J M Synge’s tragicomedy The Playboy of the Western World is deeply rooted in the wealth of Irish folklore that Synge was so passionate about. His 1907 play tells the tale of a young man, Christy Mahon, who stumbles into a village pub one night and reveals to the villagers his story of patricide. Overnight the townspeople transform Christy into a local hero, and, delighted with his new identity, he weaves himself deeper and deeper into his own deceit.

The Playboy of the Western World explores the idea of an individual’s yearning for heroics, for the brave and the courageous, for the worshiped Self. Not only is this repeatedly seen in mythological tales where figures attempt to build themselves into heroes and heroines, but it is seen in contemporary cinema, TV, literature, and in society itself. This yearning becomes a psychological need – the fallible human being finds himself embellishing tales, portraying himself in the most flattering light.

…a primal play, dealing with man’s basest instincts and desires.

These unconscious desires of the individual grow to produce the desires of a community. Communities expect to be, in Joseph O’Connor’s words, “scandalized and titillated” by the happenings of the world. This expectation is rampant in our modern global community, and insatiately fed by the content of our tabloids, magazines, news, TV, etc. We constantly engage ourselves in worlds and selves that are not our own, as do Christy and the villagers. And so The Playboy of the Western World becomes a primal play, dealing with man’s basest instincts and desires.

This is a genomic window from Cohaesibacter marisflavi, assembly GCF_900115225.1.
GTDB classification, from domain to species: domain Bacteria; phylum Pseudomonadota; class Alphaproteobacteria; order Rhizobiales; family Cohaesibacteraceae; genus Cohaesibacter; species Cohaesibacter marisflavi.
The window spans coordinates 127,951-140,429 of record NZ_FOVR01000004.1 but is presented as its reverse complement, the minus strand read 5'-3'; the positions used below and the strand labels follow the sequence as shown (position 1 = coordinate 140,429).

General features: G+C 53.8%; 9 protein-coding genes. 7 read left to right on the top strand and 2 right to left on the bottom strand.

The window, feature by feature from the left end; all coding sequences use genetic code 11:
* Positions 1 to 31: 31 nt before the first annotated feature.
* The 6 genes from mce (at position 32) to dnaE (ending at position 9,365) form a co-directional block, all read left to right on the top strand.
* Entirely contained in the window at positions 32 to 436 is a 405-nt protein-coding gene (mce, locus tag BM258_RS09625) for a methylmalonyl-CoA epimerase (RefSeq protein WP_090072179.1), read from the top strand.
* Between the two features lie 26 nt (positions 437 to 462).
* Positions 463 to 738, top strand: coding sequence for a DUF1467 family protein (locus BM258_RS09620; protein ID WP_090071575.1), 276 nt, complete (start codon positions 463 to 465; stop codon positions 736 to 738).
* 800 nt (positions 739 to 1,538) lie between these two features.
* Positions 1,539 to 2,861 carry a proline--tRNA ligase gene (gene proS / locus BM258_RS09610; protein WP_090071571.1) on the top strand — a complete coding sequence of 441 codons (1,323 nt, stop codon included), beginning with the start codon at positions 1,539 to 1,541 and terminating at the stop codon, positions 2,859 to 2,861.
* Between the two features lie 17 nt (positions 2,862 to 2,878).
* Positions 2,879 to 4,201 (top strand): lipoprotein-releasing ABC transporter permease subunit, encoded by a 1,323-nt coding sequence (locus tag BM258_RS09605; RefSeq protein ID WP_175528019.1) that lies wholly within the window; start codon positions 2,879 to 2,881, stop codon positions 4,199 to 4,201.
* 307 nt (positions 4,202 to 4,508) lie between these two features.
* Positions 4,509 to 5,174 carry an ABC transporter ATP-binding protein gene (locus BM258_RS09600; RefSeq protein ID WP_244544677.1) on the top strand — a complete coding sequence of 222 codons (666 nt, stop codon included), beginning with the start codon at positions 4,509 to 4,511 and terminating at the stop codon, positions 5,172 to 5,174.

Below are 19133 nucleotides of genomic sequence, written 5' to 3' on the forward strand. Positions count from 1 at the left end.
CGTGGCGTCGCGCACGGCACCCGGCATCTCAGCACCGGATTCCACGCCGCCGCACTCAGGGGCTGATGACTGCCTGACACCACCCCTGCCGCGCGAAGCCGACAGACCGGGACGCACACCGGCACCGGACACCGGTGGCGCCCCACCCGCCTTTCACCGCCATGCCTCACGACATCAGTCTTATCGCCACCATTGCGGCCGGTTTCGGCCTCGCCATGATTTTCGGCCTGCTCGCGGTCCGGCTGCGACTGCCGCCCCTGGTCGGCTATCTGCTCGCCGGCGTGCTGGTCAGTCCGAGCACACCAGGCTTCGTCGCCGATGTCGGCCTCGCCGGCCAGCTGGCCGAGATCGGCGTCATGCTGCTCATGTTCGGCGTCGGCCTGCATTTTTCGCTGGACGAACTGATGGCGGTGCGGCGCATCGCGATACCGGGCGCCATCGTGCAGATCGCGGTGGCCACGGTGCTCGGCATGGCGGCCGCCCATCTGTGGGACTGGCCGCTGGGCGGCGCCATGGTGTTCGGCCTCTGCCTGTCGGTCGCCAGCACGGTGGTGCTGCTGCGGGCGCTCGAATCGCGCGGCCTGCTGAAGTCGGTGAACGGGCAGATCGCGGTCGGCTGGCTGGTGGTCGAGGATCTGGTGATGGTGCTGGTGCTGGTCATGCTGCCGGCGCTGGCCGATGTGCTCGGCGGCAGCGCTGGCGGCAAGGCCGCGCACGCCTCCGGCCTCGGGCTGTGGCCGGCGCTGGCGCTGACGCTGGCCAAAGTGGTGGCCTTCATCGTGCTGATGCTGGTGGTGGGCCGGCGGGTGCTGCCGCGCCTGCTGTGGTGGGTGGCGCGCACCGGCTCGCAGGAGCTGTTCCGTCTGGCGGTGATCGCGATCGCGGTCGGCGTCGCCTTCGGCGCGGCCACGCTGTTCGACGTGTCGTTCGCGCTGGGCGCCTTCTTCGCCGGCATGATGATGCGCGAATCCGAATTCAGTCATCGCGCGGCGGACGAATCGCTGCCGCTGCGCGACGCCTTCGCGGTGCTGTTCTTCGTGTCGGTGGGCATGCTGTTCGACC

A barrier in director John Crowley’s production is the thick idiomatic Irish accent. To the untrained ear it is dense and at times obscures Singe’s incredibly rich and beautiful language. Nonetheless, the accent locates the play squarely in rural Ireland and creates a mood of longing; a mood which hangs upon the concept of the story. The Playboy of the Western World can be seen as an elegy for the lost ideal, an idea poignantly delivered with the play’s last line: Pegeen Mike’s wail, “I have lost the only playboy of the western world”.

Robert Sheehan plays a skittish Christy. Head-over-heels in love with Pegeen (Ruth Negga) and desperate to be someone, he blindly leads himself into the hysteria and heartbreak of the ending scene. While Sheehan’s Christy might seem dopey next to the more manipulative figure of the script’s original Christy, Sheehan’s is one who unknowingly plays with himself, creating a more interesting and dangerous situation. 

The production runs at The Old Vic until 26 November.

Tickets from £10

4 Stars

Images courtesy of The Playboy of the Western World


About The Author

Pamela Carralero graduated with a BA in English Literature and Creative Writing from Royal Holloway University of London and is currently pursuing an MSc in Literature and Transatlanticism at the University of Edinburgh.

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